Also, it’s perhaps illustrative to note that the framework itself comes with a whole bunch of built-in test suites for the framework core itself, and tons of those fail and throw errors all over the place, including the same kind of errors I’m having problems with, and many for features that I’ve found out aren’t finished yet – don’t these geniuses know how to mark a test to be skipped? My joke is that they leave them there to lure unsuspecting noobs to the IRC channel to give the cool-kids’ table that frequents it someone to practice their snarky one-liners and alpha-open-source-dev “if it’s broke, fix it yo’ damn self” retorts on.
Anyway, the result is basically two days wasted trying to get the most trivial of test cases to run for two models with one association between them – and I’m not even trying to test the association.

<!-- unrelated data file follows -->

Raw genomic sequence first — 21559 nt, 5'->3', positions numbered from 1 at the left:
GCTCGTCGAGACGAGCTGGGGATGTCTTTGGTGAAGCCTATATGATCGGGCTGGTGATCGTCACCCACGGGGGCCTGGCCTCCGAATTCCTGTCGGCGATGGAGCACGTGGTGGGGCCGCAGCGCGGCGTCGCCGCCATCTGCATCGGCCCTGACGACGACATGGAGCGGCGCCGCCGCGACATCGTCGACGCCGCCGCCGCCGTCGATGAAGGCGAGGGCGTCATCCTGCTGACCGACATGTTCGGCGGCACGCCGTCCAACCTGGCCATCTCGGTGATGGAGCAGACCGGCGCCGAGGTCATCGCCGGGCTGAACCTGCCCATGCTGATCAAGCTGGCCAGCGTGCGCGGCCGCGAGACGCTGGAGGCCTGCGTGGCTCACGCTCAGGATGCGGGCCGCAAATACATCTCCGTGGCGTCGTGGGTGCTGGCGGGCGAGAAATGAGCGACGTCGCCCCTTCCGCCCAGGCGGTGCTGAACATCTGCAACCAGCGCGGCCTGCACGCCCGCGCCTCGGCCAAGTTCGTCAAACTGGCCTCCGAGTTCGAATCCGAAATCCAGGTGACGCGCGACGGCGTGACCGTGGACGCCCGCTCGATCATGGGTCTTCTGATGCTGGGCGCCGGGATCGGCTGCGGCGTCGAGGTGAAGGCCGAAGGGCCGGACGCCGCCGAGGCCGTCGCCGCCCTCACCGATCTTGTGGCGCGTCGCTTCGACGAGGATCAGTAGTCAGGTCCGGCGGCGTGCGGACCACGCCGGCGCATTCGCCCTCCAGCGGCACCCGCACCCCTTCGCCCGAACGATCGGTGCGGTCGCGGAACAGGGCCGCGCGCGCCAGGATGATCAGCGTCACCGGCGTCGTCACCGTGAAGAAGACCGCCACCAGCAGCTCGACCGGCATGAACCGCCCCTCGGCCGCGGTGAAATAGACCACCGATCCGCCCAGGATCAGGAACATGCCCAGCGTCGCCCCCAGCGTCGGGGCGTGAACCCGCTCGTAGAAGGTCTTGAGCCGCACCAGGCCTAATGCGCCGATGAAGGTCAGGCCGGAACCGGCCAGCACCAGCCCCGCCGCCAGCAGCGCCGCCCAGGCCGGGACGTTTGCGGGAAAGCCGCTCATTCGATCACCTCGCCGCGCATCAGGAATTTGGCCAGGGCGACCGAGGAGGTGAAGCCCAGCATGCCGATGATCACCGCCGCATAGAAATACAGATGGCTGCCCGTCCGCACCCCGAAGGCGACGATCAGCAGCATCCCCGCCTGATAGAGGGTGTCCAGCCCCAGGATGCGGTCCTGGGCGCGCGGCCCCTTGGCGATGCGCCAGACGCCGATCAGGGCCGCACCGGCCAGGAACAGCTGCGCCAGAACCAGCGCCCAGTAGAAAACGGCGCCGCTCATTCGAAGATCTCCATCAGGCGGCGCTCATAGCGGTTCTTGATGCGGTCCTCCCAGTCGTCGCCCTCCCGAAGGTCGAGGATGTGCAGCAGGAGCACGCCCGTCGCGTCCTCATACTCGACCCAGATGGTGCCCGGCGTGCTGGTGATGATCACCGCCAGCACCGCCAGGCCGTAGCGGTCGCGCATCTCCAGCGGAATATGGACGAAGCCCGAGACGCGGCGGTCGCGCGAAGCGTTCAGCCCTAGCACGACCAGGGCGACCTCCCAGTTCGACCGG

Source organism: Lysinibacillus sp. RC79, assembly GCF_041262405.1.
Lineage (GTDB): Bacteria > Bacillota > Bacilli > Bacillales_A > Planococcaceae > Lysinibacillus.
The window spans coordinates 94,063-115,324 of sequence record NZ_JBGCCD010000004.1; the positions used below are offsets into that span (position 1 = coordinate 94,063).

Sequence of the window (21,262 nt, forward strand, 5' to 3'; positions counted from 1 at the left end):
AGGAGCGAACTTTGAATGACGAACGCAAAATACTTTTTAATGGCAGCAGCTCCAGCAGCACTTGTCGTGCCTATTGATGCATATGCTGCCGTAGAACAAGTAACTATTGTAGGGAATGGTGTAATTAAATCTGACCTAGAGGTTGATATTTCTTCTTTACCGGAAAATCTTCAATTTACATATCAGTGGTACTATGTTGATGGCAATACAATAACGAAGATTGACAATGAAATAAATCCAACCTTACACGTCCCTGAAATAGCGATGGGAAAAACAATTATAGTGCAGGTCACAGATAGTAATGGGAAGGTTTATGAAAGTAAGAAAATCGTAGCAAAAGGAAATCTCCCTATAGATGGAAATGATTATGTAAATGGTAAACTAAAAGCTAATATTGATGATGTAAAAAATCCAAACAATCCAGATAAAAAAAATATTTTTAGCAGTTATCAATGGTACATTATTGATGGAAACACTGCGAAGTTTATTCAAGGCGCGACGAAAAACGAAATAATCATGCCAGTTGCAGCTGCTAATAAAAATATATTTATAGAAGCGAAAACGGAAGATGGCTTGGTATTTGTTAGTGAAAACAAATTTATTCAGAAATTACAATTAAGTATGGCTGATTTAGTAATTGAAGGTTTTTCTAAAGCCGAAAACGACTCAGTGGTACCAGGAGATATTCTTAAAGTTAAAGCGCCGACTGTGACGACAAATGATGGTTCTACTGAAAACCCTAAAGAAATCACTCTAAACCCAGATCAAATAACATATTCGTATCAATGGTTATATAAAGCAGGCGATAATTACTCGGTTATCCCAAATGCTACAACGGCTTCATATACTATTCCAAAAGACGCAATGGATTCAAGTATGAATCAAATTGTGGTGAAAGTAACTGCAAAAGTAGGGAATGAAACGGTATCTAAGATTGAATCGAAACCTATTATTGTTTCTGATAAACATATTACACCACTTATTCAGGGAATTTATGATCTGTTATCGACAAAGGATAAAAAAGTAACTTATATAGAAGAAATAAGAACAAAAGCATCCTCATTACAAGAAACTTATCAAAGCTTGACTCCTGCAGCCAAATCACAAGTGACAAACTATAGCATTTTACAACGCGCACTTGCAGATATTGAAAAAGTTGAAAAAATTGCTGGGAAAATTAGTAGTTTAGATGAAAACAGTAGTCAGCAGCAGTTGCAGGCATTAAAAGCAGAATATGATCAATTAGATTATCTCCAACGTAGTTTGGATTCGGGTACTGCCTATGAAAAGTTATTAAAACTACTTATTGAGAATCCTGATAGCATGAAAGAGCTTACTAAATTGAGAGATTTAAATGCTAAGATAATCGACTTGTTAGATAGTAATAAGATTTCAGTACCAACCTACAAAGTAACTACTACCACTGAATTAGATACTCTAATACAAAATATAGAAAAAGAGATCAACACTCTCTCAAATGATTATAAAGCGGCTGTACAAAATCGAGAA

It’s been said that Rails supports agile practices such as TDD; as an opposite of “agile,” I’d say this other framework currently supports klutzy practices, such as, don’t bother writing tests, you won’t be able to get them to run anyway.
But enough rant. This experience has left a sufficiently bad taste in my mouth to turn my attention toward Zend Framework again. I’ve heard some very encouraging things about testing and fixture facilities for ZF, some of it from the general direction of Matt O’Phinney, who I seem to remember having stopped by this blog once or twice in the past, and who seems like a much nicer dude than those Cake cats.